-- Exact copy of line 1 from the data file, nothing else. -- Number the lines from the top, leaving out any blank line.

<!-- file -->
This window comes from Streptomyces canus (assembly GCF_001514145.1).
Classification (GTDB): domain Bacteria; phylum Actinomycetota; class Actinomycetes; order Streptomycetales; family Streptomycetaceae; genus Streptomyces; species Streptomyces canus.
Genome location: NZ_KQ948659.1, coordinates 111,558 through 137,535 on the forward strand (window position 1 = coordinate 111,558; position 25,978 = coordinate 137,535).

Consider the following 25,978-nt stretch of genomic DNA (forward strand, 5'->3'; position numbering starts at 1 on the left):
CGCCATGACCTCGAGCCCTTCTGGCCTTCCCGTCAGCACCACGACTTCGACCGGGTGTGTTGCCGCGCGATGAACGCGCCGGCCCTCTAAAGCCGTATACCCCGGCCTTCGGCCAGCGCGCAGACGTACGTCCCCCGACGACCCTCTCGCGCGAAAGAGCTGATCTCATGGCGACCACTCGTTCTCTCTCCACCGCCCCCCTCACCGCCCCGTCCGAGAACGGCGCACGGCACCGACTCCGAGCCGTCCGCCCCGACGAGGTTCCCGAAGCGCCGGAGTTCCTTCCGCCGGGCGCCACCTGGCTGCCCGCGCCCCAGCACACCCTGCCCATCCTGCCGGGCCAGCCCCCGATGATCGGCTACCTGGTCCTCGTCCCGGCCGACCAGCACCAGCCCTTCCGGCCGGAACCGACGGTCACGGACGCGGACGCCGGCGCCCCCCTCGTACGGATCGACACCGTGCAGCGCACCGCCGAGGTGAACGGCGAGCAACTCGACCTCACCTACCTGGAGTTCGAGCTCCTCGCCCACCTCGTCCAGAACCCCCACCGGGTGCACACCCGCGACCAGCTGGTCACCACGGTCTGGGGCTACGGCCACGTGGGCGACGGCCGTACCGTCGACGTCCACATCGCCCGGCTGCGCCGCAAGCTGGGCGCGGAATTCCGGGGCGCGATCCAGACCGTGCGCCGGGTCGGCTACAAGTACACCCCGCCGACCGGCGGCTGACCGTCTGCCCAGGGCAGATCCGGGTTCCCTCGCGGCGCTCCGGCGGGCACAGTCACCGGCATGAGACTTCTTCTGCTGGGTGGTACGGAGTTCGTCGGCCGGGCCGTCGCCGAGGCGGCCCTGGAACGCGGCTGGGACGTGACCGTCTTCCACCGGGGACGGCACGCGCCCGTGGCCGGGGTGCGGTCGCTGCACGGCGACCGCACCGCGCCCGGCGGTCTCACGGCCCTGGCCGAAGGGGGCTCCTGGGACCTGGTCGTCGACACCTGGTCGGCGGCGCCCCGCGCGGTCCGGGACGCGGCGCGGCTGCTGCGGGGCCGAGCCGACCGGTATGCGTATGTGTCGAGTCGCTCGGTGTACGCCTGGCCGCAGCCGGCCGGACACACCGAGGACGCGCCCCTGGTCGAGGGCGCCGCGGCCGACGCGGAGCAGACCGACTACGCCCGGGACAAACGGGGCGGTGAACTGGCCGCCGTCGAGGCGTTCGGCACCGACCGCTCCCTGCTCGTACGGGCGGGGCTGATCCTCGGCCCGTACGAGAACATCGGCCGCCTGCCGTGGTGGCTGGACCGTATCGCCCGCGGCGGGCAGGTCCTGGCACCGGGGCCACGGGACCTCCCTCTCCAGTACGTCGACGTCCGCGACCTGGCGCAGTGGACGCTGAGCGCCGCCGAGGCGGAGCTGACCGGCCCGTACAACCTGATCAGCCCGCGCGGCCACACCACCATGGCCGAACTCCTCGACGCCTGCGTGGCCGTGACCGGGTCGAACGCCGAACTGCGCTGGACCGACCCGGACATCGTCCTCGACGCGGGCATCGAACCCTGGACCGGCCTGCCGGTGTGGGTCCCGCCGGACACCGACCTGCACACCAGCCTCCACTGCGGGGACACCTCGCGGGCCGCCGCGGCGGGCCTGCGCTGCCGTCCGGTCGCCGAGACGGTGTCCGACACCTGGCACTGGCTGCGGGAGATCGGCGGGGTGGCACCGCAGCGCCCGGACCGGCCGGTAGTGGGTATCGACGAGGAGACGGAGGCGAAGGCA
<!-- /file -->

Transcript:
This window comes from Streptomyces canus (assembly GCF_001514145.1).